Menu Fonts? A handy desk accessory
Author: Fred Cranston
Date: November , 1989
Keywords: Fred's Follies column utility font review
Text: by Fred Cranston Do you use Menu Fonts? It has been a handy desk accessory. In the pull-down Font menu the names of the fonts are shown in their own Font. For example, Cairo instead of being listed as Cairo comes down as cairo. Beyond, the publisher of Menu Fonts, has published an upgrade, Menu Fonts 2. The upgrade is an INIT instead of a DA. However, at least for me, the upgrade has a peculiar bug in it. When I install it as an INIT, it causes a perceptible pause in menu-viewing. That is, when I click on a menu heading, nothing happens for about three sec-onds, then the menu listing pops open. When I removed Menu Fonts 2 from the System Folder (thus disabling it), the pull-down menus opened immediately as is normal. Beyond gave me a beta-ware copy of MenuFonts 2.03 to try. It seems to work with no problems, so I guess they have solved the difficulty. I also had a problem with an Excel 2.2 upgrade from Microsoft. When I put it on my HD-20 and opened it, the menus didn't pull down properly. I finally replaced my System 6.02 with a 6.02 from Jack Russell and then Excel worked fine. I was not able to find out what was the matter with my System as everything else worked OK, even Excel 1.5. Do you have shareware that you don't know how to pay for? Why don't they put an address in the dialog box? I have a very nice DA called Default Font Setter by Cliff Joyce of Dubl-Click Software. But there is no address nor amount. Of course, maybe it isn't shareware, it does have the little * on it, so maybe I am violating the copyright law by using it. I am a firm believer in paying for software that I use but I can't pay for it if there is no address. Default Font Setter works very well. I recommend it. I set it to default at Beverly Hills instead of Geneva. I just installed a new 40-MB hard disk from LaCie beside my Mac Plus. It is a SCSI disk instead of the non-SCSI HD-20 that I had been using. The SCSI disk seems to open up things faster than the non-SCSI by about a factor of 3. I am well pleased with the disk but not with the documentation that comes with it. Not only does the documentation assume a greater knowledge of hard disks than I have but it also has a glorious mistake. In discussing setting up multiple volumes on the disk, it states, ''Generally the 'Maximum Size' of the first volume on your drive should be equal to or greater than the size of your entire hard drive. This will allow you to return any subsequent volumes to it should you choose to do so at a later date.'' If any of my readers can make sense of this, please let me know.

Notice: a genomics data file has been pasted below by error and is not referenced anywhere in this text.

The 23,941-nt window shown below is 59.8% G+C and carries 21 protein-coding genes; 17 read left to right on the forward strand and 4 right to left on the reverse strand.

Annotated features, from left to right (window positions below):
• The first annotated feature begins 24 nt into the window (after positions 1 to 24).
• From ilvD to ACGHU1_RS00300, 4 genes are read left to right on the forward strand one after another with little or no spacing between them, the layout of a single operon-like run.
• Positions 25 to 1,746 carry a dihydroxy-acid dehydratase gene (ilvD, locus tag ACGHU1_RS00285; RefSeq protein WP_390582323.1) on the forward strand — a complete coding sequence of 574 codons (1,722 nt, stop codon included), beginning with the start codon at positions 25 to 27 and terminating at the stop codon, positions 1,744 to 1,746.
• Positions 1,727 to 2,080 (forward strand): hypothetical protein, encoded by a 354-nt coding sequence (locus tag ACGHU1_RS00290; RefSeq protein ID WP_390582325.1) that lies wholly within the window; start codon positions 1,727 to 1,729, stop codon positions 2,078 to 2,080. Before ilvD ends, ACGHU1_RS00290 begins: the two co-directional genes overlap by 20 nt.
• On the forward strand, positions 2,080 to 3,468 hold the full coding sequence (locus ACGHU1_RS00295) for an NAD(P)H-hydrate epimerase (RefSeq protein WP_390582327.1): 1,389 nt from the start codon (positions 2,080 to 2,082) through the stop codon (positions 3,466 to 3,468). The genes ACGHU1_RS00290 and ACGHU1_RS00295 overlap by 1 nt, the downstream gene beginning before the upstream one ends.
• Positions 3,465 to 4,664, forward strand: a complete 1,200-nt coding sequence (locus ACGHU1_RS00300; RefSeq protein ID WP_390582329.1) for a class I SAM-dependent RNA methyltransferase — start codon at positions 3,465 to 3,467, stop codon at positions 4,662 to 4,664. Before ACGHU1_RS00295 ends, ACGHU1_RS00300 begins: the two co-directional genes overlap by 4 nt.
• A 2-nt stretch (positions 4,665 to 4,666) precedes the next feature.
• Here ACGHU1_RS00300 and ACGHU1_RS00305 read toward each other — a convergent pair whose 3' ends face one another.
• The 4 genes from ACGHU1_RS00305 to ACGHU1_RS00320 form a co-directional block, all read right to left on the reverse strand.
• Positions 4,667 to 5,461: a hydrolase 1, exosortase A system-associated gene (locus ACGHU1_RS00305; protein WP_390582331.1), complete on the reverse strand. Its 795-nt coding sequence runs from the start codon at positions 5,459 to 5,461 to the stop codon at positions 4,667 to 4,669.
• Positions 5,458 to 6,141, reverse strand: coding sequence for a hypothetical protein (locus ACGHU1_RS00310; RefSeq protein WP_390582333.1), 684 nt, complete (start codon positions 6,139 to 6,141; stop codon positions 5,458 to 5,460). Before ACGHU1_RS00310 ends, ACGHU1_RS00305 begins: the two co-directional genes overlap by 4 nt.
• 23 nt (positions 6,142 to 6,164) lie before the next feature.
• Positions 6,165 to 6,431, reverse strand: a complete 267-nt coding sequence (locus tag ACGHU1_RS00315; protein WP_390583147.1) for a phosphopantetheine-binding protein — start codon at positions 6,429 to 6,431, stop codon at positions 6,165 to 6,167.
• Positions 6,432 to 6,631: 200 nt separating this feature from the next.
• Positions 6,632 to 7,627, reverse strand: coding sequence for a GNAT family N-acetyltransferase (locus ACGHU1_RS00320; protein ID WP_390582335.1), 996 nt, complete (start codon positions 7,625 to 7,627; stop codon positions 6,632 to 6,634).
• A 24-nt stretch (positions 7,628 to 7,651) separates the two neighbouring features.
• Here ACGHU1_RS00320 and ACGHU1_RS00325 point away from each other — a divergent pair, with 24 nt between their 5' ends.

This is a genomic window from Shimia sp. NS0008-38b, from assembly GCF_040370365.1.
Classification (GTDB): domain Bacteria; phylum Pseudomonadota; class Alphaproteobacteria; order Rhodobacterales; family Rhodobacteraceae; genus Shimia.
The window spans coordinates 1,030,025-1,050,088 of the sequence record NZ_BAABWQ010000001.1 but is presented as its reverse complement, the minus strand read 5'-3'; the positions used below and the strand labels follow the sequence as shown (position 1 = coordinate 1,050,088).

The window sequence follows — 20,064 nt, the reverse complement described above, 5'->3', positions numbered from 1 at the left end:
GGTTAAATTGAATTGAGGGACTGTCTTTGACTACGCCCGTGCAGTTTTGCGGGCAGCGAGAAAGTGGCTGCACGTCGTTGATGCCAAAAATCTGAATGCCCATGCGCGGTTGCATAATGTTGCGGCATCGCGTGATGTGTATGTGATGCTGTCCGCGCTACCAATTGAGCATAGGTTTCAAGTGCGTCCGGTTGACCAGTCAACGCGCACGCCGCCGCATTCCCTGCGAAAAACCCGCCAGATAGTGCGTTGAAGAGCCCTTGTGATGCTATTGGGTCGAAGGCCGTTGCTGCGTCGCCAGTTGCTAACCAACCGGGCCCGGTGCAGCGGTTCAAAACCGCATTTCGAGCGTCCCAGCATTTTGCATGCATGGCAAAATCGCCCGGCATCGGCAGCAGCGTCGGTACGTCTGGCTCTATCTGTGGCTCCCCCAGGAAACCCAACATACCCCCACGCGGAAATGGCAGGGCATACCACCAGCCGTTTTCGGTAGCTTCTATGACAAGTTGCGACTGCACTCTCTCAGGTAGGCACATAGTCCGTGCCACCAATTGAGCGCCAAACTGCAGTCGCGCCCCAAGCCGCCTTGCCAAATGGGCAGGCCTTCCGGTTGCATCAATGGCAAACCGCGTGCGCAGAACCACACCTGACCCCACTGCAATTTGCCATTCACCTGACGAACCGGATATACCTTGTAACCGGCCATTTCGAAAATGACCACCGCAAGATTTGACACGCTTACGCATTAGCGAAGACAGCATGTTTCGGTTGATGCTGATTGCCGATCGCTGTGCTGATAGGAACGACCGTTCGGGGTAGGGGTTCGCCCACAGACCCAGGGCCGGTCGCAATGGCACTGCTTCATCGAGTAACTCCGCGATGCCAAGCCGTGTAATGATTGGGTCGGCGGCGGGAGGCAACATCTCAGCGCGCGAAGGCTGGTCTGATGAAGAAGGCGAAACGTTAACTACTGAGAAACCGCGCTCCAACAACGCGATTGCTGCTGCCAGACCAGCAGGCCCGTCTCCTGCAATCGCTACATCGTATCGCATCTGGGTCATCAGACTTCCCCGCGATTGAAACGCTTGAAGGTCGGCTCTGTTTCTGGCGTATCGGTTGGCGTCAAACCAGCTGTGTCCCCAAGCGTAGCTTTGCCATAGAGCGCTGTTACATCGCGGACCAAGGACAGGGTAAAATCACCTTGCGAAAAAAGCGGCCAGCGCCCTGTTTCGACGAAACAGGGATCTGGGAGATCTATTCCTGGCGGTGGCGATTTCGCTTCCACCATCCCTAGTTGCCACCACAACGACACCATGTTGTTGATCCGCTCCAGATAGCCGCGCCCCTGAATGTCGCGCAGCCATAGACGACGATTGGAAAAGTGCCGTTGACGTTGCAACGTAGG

Copyright © november , 1989 by Fred Cranston